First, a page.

The ‘black hole’ that I believe funded initiatives can fall into is the reliance on funding to exist. In this case the funder begins to dictate both practice and outcome. The boxes that need to be ticked become very clear to those applying for funding and those who decide to play the box ticking game become the winners. It is their projects, sometimes moulded to the funders requirements, that are funded, and exhibited, and those non-game players become the unsupported. This is a situation that I believe needs to be questioned.
Who is creating the boxes, who is judging if those boxes are of benefit to the medium, and who is judging if those boxes have been ticked. What is the professional background of the judges? Is it inclusive and diverse in life experience, professional experience, practice and character?
More importantly perhaps is to ask if this is a game that all photographers can play or if invisible restrictions are in place that create a cabal of exhibitors, curators and photographers that are continually successfully ticking the same boxes. I am not saying that this is the case, although some may, but I do think that the process of funding should be open to being questioned.
When I attend a funded festival or exhibition that seems to have no relevance to an audience outside of those who are already engaged in a narrow, hyper-informed understanding of the photographic medium I believe that it is appropriate to question that work and that initiative. This is not a call for a dumbing down of work, or a suggestion that work shown should be safe and mass market in its audience connection. But it is a call for variety and democracy in the images that are shown. For photographers from a broad range of practice to be supported and encouraged.
I see many community based projects and that is great. Funding for community is a box ticking exercise that makes sense. I have completed many workshops on funding and community, and impact is always a major consideration in any funding proposal. But I have also seen much mediocre to poor work funded and exhibited that I feel the need to question. Am I allowed to question that work?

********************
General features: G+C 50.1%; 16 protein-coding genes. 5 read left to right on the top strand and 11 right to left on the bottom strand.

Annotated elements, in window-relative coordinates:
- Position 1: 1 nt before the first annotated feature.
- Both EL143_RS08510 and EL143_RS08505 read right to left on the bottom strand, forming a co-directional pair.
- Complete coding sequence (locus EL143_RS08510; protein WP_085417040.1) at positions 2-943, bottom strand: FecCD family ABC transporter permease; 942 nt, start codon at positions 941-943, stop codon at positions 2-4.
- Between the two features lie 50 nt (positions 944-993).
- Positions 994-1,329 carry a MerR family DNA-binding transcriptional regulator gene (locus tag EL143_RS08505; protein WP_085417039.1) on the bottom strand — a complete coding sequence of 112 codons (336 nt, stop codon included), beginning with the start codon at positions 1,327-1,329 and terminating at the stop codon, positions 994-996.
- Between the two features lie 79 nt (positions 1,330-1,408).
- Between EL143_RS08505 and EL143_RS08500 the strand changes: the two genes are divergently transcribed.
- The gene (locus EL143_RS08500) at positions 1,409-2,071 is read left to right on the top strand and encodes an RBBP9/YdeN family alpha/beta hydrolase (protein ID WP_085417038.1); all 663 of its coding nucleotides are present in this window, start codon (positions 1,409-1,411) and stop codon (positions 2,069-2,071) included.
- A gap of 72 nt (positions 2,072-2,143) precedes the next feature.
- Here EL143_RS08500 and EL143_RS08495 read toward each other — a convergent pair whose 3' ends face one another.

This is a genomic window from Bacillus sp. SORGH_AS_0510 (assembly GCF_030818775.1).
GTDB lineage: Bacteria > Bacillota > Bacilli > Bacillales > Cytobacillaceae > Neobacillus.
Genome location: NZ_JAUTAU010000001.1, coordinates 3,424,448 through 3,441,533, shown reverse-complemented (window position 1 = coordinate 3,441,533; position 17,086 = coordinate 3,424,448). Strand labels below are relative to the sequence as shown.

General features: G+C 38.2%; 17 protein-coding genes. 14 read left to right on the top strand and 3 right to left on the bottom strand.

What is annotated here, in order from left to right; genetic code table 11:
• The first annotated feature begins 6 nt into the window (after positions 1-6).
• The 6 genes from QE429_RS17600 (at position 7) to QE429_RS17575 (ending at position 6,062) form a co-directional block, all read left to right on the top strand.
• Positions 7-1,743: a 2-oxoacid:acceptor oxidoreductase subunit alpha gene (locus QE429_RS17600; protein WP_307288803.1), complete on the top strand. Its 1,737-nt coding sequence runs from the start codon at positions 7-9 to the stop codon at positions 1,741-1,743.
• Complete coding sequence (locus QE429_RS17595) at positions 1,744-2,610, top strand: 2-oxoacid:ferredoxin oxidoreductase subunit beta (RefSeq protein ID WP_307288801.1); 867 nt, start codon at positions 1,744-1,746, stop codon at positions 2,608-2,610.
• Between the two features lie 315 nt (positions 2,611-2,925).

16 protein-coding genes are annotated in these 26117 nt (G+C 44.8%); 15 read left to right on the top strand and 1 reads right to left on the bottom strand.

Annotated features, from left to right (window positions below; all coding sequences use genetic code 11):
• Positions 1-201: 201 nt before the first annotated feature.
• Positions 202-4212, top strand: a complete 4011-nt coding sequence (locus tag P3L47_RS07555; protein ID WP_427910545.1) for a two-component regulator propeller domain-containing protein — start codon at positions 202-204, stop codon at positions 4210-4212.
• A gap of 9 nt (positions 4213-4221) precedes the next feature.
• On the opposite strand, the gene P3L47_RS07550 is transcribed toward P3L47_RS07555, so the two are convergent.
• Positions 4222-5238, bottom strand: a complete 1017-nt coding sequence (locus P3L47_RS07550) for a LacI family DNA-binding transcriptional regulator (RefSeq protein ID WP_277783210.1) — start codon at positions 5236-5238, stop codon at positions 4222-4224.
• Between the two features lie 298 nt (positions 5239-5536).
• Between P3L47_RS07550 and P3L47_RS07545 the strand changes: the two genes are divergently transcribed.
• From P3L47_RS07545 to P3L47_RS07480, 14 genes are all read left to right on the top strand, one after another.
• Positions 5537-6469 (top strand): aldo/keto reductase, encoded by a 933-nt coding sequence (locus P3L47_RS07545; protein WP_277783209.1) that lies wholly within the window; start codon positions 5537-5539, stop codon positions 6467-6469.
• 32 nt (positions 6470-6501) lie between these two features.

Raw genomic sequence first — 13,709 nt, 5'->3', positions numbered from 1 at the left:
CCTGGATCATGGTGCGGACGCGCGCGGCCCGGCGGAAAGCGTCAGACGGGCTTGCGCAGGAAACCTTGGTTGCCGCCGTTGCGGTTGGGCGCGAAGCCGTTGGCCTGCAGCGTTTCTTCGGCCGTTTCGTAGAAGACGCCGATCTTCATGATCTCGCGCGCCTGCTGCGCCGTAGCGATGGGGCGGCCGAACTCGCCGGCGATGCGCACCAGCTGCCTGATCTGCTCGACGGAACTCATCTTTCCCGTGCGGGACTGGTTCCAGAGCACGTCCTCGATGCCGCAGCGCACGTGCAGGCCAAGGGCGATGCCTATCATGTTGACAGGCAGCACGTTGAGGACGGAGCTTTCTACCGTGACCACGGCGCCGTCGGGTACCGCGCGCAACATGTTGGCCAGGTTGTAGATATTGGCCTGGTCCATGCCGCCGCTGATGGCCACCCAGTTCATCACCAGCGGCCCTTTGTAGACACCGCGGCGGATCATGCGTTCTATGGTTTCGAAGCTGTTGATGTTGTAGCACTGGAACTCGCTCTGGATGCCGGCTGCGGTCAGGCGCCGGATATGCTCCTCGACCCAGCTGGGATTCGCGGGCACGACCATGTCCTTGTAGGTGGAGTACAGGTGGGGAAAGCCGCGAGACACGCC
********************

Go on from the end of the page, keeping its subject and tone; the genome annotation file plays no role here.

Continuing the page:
I am not going to play the tax payer card here because that would be easy, ignorant, and pointless, but I am going to play the photography card. If photographic institutions and initiatives are going to accept funding to promote photography they cannot remain in an ivory tower. They must accept the constructive criticism alongside the praise. The praise will be nice, but the criticism maybe more helpful. They are promoting photography to the nation and that comes with a responsibility.
Transparency of intent and expectation alongside a transparency of process is essential when speaking with the photographic community to avoid a sense of alienation between photographer and establishment.
I speak with many photographers who have given up on ever receiving funding or being exhibited within a funded space. They feel that they, and their work does not ‘fit’. They may be right or wrong about this, but that is their perception, and it is therefore a valid opinion to consider. That perception needs to be addressed by those who are often seen as gatekeepers who hold a magical key available to only a few like minded souls.
I am not siding here with anyone, I have no agenda. I am however, raising some discussion points that may irritate, inflame or resonate with some of those who read this article. I am proposing questions concerning the importance of questioning. Perhaps the responses to this article will be answers in themselves, I do not know, but to dismiss, attack or reject the notion of constructive criticism or questioning from an independent witness would evidence a mindset that is not conducive with the evolution of a creative medium.
Grant Scott is the founder/curator of United Nations of Photography, a Senior Lecturer and Subject Co-ordinator: Photography at Oxford Brookes University, Oxford, a working photographer, documentary filmmaker, BBC Radio contributor and the author of Professional Photography: The New Global Landscape Explained (Routledge 2014), The Essential Student Guide to Professional Photography (Routledge 2015), New Ways of Seeing: The Democratic Language of Photography (Routledge 2019).
Grant’s book What Does Photography Mean to You? including 89 photographers who have contributed to the A Photographic Life podcast is on sale now £9.99 https://bluecoatpress.co.uk/product/what-does-photography-mean-to-you/
© Grant Scott 2021